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12:56 PM

Study: Many High Tech Start-ups Have Immigrant Founders

Around 31% of VC-funded firms had founders who came to the U.S. as "employment-sponsored immigrants" in programs like the H-1B vasa program.

Thousands of foreign engineers and high-tech specialists are hoping to enter the U.S. and dreaming of becoming successful entrepreneurs. A study released this week by the National Venture Capital Association indicates that many will likely see their dreams come true.

The NVCA surveyed a comprehensive swath of U.S. venture-backed companies whose stocks have been publicly traded and found that 40% of the high-tech firms had one or more immigrant founders.

Many of them came to the U.S. under the auspices of the H-1B program, which lets highly-skilled professionals work in the U.S. Emily Mendell, NVCA's VP of Strategic Affairs and Public Outreach, pointed out Friday that 31% of VC-funded firms had founders who came to the U.S. as "employment-sponsored immigrants" in programs like the H-1B program.

The H-1B program is currently under review by Congress and the NVCA and other tech organizations and companies favor raising the limit on H-1B visas and allowing more skilled immigrant workers to enter the country.

Most of the successful foreign-born entrepreneurs -- 46% -- came to the U.S. to study, usually as graduate students.

The study developed a long list of foreign immigrants who founded successful companies including Intel's Andy Grove, from Hungary; Sun Microsystem's Andreas Bechtolsheim, Germany, and Vinod Khosla, India; eBay's Pierre Omidyar, France; Yahoo's Jerry Yang, Taiwan; Google's Sergey Brin, Russia; Nvidia's Jen-Hsun Huang, Taiwan, and Cascade Communications' Gururaj Despande, India.

"The key lesson of the study is the importance of maintaining a more open, legal immigration system," said Stuart Anderson, co-author of the report, in a statement. "Few of these impressive immigrant entrepreneurs could have started a company immediately upon arriving in the U.S. -- many were just children, international students or H-1B professionals -- but it's clear that America helped shape them into entrepreneurs as much as they have helped shape America."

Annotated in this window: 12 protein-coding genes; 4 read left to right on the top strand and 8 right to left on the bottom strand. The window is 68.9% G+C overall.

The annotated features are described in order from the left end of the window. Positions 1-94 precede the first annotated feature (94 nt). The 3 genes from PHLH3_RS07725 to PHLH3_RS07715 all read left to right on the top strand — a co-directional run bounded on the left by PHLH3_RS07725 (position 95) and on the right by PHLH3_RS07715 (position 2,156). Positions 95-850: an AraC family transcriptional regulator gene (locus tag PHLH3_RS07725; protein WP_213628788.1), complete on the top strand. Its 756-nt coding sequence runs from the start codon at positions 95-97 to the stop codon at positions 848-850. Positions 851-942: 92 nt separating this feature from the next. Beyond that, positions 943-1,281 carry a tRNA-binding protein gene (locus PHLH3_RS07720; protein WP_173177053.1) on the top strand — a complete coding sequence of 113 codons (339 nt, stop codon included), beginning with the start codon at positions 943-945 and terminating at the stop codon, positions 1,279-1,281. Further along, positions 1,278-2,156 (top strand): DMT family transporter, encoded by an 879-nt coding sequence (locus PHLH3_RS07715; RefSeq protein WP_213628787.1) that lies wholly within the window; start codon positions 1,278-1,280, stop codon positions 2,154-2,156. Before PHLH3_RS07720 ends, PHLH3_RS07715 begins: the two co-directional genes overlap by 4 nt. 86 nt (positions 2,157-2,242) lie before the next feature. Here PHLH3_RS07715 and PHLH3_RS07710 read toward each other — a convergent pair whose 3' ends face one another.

The immigrants came from different circumstances: Grove came as a refugee after the Hungarian Revolution, Bechtolsheim came as a student, and Yang came as a boy of 10 with his parents. Yang later studied at Stanford where he and another student started Yahoo. He was quoted by the NVCA as saying: "Yahoo would not be an American company today if the United States had not welcomed my family and me almost 30 years ago."

The NVCA released the report as Congress was studying proposals to increase the numbers of skilled workers under H-1B. One venture capitalist, Chad Waite, general partner at OVP Venture Partners in Seattle, made a pitch in favor of H-1B.

"The current quota on H-1B visas of 65,000 has not been sufficient to meet the demand for highly skilled professionals," he said in a statement. "In nine of the past 11 years, the quota was used up prior to the start of the fiscal year."

The study found that most emerging companies founded by immigrants -- 56% -- have California headquarters. Massachusetts and New York followed. The company most represented by immigrant founders was India, which accounted for 28% of the companies. Nearly 70% of the immigrant founders have become U.S. citizens.

The co-author of the report, Stuart Anderson, is executive director of the National Foundation for American Policy. The report was co-authored by Michaela Platzer, president of public policy research firm Content First.

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